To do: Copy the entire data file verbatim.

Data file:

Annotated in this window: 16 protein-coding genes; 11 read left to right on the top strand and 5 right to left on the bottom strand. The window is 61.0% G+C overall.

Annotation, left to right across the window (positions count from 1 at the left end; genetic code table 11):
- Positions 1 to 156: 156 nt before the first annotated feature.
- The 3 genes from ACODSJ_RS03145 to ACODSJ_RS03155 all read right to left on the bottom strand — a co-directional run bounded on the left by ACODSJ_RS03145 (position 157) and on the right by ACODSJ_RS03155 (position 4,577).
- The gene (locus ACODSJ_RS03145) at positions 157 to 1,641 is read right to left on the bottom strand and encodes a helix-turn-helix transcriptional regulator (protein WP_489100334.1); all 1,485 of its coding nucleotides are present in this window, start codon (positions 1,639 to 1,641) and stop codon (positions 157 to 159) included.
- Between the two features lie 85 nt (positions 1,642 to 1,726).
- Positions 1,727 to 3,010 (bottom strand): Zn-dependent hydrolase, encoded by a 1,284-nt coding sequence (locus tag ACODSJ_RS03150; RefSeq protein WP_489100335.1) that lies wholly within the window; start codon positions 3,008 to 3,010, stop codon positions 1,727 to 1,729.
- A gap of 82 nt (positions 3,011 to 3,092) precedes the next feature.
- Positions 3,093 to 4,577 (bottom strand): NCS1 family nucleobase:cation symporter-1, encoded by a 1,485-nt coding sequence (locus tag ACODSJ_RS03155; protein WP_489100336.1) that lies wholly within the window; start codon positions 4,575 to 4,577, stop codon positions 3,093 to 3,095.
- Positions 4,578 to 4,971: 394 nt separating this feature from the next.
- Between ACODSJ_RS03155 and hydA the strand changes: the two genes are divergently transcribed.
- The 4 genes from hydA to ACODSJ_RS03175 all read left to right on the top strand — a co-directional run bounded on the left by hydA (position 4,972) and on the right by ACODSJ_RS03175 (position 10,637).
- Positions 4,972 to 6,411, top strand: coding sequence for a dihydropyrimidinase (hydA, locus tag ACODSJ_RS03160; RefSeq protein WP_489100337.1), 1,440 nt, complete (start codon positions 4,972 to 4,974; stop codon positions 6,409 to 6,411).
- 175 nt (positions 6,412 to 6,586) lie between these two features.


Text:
Annotated in this window: 16 protein-coding genes; 11 read left to right on the top strand and 5 right to left on the bottom strand. The window is 61.0% G+C overall.

Annotation, left to right across the window (positions count from 1 at the left end; genetic code table 11):
- Positions 1 to 156: 156 nt before the first annotated feature.
- The 3 genes from ACODSJ_RS03145 to ACODSJ_RS03155 all read right to left on the bottom strand — a co-directional run bounded on the left by ACODSJ_RS03145 (position 157) and on the right by ACODSJ_RS03155 (position 4,577).
- The gene (locus ACODSJ_RS03145) at positions 157 to 1,641 is read right to left on the bottom strand and encodes a helix-turn-helix transcriptional regulator (protein WP_489100334.1); all 1,485 of its coding nucleotides are present in this window, start codon (positions 1,639 to 1,641) and stop codon (positions 157 to 159) included.
- Between the two features lie 85 nt (positions 1,642 to 1,726).
- Positions 1,727 to 3,010 (bottom strand): Zn-dependent hydrolase, encoded by a 1,284-nt coding sequence (locus tag ACODSJ_RS03150; RefSeq protein WP_489100335.1) that lies wholly within the window; start codon positions 3,008 to 3,010, stop codon positions 1,727 to 1,729.
- A gap of 82 nt (positions 3,011 to 3,092) precedes the next feature.
- Positions 3,093 to 4,577 (bottom strand): NCS1 family nucleobase:cation symporter-1, encoded by a 1,485-nt coding sequence (locus tag ACODSJ_RS03155; protein WP_489100336.1) that lies wholly within the window; start codon positions 4,575 to 4,577, stop codon positions 3,093 to 3,095.
- Positions 4,578 to 4,971: 394 nt separating this feature from the next.
- Between ACODSJ_RS03155 and hydA the strand changes: the two genes are divergently transcribed.
- The 4 genes from hydA to ACODSJ_RS03175 all read left to right on the top strand — a co-directional run bounded on the left by hydA (position 4,972) and on the right by ACODSJ_RS03175 (position 10,637).
- Positions 4,972 to 6,411, top strand: coding sequence for a dihydropyrimidinase (hydA, locus tag ACODSJ_RS03160; RefSeq protein WP_489100337.1), 1,440 nt, complete (start codon positions 4,972 to 4,974; stop codon positions 6,409 to 6,411).
- 175 nt (positions 6,412 to 6,586) lie between these two features.